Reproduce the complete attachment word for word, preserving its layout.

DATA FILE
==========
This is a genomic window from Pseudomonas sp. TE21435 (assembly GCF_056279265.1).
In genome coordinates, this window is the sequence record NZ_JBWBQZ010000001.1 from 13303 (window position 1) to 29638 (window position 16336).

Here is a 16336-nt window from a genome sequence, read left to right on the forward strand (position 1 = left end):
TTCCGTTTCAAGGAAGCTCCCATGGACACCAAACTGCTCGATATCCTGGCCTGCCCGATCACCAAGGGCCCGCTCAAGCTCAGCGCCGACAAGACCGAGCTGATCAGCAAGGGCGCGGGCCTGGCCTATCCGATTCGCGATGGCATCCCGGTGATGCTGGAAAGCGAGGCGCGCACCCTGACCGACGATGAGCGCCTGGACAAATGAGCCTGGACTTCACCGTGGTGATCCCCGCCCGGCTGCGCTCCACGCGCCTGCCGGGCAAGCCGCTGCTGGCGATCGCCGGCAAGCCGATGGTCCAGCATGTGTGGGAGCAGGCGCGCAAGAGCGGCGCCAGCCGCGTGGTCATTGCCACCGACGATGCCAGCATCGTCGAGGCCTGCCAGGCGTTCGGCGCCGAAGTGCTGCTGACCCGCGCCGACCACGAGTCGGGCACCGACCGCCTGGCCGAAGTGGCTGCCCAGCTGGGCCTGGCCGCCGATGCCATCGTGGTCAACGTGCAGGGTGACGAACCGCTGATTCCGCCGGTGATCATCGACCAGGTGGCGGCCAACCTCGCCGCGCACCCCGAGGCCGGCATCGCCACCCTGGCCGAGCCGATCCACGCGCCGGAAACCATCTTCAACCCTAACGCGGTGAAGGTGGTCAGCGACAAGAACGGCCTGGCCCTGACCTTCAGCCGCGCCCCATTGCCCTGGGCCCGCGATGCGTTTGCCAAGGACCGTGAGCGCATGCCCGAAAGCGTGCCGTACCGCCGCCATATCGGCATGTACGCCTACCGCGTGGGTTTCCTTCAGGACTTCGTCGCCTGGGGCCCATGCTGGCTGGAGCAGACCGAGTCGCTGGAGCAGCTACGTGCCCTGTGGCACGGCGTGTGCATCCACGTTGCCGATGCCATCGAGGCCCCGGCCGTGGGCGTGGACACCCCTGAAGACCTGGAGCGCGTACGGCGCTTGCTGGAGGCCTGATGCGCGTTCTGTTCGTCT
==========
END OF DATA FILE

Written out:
This is a genomic window from Pseudomonas sp. TE21435 (assembly GCF_056279265.1).
In genome coordinates, this window is the sequence record NZ_JBWBQZ010000001.1 from 13303 (window position 1) to 29638 (window position 16336).

Here is a 16336-nt window from a genome sequence, read left to right on the forward strand (position 1 = left end):
TTCCGTTTCAAGGAAGCTCCCATGGACACCAAACTGCTCGATATCCTGGCCTGCCCGATCACCAAGGGCCCGCTCAAGCTCAGCGCCGACAAGACCGAGCTGATCAGCAAGGGCGCGGGCCTGGCCTATCCGATTCGCGATGGCATCCCGGTGATGCTGGAAAGCGAGGCGCGCACCCTGACCGACGATGAGCGCCTGGACAAATGAGCCTGGACTTCACCGTGGTGATCCCCGCCCGGCTGCGCTCCACGCGCCTGCCGGGCAAGCCGCTGCTGGCGATCGCCGGCAAGCCGATGGTCCAGCATGTGTGGGAGCAGGCGCGCAAGAGCGGCGCCAGCCGCGTGGTCATTGCCACCGACGATGCCAGCATCGTCGAGGCCTGCCAGGCGTTCGGCGCCGAAGTGCTGCTGACCCGCGCCGACCACGAGTCGGGCACCGACCGCCTGGCCGAAGTGGCTGCCCAGCTGGGCCTGGCCGCCGATGCCATCGTGGTCAACGTGCAGGGTGACGAACCGCTGATTCCGCCGGTGATCATCGACCAGGTGGCGGCCAACCTCGCCGCGCACCCCGAGGCCGGCATCGCCACCCTGGCCGAGCCGATCCACGCGCCGGAAACCATCTTCAACCCTAACGCGGTGAAGGTGGTCAGCGACAAGAACGGCCTGGCCCTGACCTTCAGCCGCGCCCCATTGCCCTGGGCCCGCGATGCGTTTGCCAAGGACCGTGAGCGCATGCCCGAAAGCGTGCCGTACCGCCGCCATATCGGCATGTACGCCTACCGCGTGGGTTTCCTTCAGGACTTCGTCGCCTGGGGCCCATGCTGGCTGGAGCAGACCGAGTCGCTGGAGCAGCTACGTGCCCTGTGGCACGGCGTGTGCATCCACGTTGCCGATGCCATCGAGGCCCCGGCCGTGGGCGTGGACACCCCTGAAGACCTGGAGCGCGTACGGCGCTTGCTGGAGGCCTGATGCGCGTTCTGTTCGTCT